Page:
Planting An Herb Garden for the City-Dweller
Even though Mother Nature hasn’t told the snowflakes yet, technically its Spring–the perfect time to start thinking about making things bloom. Aside from being a homespun way to get your herbs that ensures quality control, planting an indoor herb garden fosters sustainable eating habits, and eliminates the waste that occurs when you throw out herbs that go bad in your fridge. Because you only pick what you’ll eat, herbs are always super-fresh, sometimes literally growing lush on the vine, mere minutes before popping on the plate. Even though you’re a New Yorker, graced with high-rises and brick walls as your skyline–that doesn’t mean you can’t get a daily glimpse of green in your own home.
Here’s what you’d need to get started planting an easy-peasy herb garden:
- Potting soil (preferable organic)
- Containers: large enough that they allow your plant to grow & with holes on the bottom to drain: these can be store bought clay pots or recycled finds from your kitchen, such as plastic cups, jars or containers.
- Seeds or small herb plants: start simple, with the finest quality seeds and seedlings you can find: if using already grown herbs, seek out plants from your local farmer’s market, where they are locally grown in small quantities. Avoid purchasing from large chain stores, where plants are mass produced.
Location. Location. Location. Where will your garden grow?
Choose a window that gets plentiful amounts of sunlight (6-8 hours), with a shelf or ledge large enough to accommodate a small plate under each pot.
Which herbs will you choose?
Personalize your garden: Be creative. Think about what’s in your cupboard now and what you like to get fresh in the market. Basil in your tomato sauce, chives in your salads, peppermint in your tea, it’s wise to choose herbs that you will readily be using. Also, it makes sense to group herbs together with similar sunlight and water requirements.
Recycle beforehand: start saving plastic containers that might also double as planters, such as egg cartons and plastic yogurt cups (washed thoroughly, of course). Tin cans are cool-looking, but even with holes drilled in the bottom, tend to rust–and you don’t want traces of toxins in your food.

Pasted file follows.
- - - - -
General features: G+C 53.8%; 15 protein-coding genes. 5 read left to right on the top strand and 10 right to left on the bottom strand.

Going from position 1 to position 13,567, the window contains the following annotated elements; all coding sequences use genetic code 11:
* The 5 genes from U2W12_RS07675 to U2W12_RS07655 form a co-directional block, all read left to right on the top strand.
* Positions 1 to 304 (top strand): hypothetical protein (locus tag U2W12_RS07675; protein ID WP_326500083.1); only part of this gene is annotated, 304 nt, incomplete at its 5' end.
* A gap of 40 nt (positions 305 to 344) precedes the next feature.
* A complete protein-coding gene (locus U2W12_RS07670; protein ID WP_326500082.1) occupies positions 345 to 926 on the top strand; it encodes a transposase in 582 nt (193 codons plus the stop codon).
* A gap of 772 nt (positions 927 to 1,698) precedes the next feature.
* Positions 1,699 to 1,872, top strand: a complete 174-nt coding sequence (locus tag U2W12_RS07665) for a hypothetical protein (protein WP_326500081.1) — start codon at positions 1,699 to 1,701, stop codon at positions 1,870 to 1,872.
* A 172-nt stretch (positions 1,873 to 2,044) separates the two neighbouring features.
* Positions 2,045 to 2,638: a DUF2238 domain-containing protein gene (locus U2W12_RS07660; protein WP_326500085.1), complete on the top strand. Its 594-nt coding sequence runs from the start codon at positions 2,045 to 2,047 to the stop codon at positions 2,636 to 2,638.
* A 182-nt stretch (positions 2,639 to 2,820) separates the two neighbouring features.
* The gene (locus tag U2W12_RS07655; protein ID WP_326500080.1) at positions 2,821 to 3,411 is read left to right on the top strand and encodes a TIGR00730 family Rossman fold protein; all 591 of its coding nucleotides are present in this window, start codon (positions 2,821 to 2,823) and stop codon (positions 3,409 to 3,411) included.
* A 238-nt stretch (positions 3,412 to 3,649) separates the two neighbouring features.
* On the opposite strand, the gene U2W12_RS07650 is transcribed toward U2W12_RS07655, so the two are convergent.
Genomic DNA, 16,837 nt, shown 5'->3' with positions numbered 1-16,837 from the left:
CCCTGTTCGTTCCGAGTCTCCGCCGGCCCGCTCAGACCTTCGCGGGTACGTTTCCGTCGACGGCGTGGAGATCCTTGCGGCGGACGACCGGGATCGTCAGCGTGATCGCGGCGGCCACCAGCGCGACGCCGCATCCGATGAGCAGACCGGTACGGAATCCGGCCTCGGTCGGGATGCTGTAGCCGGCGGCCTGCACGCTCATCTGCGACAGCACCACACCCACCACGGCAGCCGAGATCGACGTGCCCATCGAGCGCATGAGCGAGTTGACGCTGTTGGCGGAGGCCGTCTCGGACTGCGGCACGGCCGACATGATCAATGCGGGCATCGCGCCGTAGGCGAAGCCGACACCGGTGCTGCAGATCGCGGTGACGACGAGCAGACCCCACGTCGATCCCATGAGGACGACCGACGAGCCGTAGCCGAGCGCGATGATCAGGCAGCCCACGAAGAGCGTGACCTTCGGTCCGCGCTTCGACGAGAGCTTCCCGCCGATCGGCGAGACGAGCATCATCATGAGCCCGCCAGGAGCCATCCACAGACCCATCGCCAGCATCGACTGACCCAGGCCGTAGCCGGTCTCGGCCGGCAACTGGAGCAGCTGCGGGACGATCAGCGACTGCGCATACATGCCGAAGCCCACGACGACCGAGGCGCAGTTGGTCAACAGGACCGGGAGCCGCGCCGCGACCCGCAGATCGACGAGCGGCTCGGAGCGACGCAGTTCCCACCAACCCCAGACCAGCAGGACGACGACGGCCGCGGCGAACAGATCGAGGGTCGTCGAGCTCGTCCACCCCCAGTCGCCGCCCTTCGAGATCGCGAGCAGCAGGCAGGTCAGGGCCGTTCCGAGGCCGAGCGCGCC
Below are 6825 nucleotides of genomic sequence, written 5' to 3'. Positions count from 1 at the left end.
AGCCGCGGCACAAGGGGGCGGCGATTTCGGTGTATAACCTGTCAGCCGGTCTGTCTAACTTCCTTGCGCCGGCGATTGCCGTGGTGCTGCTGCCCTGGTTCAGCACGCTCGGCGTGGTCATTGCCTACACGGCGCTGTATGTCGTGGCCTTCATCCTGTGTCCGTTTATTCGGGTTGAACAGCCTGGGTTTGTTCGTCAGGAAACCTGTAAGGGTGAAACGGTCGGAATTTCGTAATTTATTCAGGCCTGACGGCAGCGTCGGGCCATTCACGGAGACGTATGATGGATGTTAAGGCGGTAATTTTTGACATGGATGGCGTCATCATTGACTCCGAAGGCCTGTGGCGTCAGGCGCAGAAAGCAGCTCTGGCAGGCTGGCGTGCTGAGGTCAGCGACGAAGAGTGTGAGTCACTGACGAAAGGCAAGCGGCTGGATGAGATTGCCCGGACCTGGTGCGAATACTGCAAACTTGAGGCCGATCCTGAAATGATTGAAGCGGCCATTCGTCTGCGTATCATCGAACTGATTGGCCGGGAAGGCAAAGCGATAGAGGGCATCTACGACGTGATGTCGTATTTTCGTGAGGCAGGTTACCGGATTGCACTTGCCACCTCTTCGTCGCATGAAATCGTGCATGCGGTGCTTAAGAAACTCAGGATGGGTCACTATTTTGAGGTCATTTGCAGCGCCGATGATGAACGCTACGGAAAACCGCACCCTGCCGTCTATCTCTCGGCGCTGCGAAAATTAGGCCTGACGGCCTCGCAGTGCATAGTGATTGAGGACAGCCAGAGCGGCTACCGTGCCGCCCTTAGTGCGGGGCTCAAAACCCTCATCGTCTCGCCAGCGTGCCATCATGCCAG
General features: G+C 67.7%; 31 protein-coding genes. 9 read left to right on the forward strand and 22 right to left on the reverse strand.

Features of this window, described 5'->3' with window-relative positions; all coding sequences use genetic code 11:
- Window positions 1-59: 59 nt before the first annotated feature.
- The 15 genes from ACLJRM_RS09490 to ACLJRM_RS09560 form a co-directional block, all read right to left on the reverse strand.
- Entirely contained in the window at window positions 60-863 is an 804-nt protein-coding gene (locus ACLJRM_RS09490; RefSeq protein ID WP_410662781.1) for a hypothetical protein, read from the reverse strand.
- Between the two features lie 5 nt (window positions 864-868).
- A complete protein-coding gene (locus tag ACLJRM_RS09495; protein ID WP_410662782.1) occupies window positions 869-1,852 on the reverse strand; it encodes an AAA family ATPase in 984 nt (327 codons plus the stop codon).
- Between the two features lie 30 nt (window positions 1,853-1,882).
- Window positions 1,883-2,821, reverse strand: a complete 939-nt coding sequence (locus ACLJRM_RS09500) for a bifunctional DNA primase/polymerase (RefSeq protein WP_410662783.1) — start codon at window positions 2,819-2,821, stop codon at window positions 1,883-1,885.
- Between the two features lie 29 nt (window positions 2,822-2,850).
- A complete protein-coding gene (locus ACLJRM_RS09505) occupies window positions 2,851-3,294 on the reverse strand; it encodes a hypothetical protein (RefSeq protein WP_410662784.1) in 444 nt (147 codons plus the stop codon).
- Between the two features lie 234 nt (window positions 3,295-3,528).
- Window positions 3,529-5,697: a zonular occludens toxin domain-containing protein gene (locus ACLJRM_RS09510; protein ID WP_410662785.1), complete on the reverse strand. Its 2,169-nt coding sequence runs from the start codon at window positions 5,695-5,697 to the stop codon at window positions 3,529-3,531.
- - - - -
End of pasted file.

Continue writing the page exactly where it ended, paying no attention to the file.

How will you nurture them?
Even though you will make your own fabulous growing choices, for the purpose of this story, let’s start with Basil, Peppermint, & Chives–each one edible, and it requires minimum care and feeding.
Basil: their are different varieties of basil. Whichever you choose, basil can get dry easily, so in addition to watering you may want to spray their leaves with a mist (any spray bottle will suffice). Basil’s like lots of sunshine and a nutrient rich soil. Either add compost, or toss in bits of your own dry herbs or coffee grinds to help keep moisture in.
Peppermint: a healthy peppermint plant can grow with the enthusiasm of a wild weed, so avoid it choking your other plants and give it plenty of breathing room. It also loves lots of water, so keep soil wet and drained. Clip the ends of the vives when plant becomes too long.
Chives: you can opt for regular chives or those with a subtle but delectable garlic flavor. Usually Chives enjoy sunlight, however partial shade is advisable in especially hot summers. Chives can become bushy and flower. Be sure to trim 2-3 inches when the ends of the plant becomes dry or the flowers appear wilted.
*Be intuitive with your plants. Press a finger to the soil and see whether it’s dry, before watering. Be mindful not to overwater them. If using seeds, plant in early spring and keep soil warm and dark until seeds sprout.
*Remember, you want your garden to thrive. Give plants ample space, so as they flourish their lush stalks won’t smother each other.
Natural ways to keep the pests away:
Organic garden or simply a pest-free alternative to chemicals–an easy green way to keep teeny bugs at bay is to mix half water and half vinegar with two diced cloves of garlic in a 12-20 oz spray bottle (for larger quantities add more garlic). Spray plants as needed. Or simply add a few drops of tea tree oil to a water spray (approx.. 3-4 drops per 16 ounces.
Most importantly, have fun with your garden: talk to your plants. Serenade them with music. Sing to them before they get droopy. And be thoughtful: ask their opinions about how they like to be eaten. While they may not answer you back, they will bring a little more spring in your step, an your kitchen!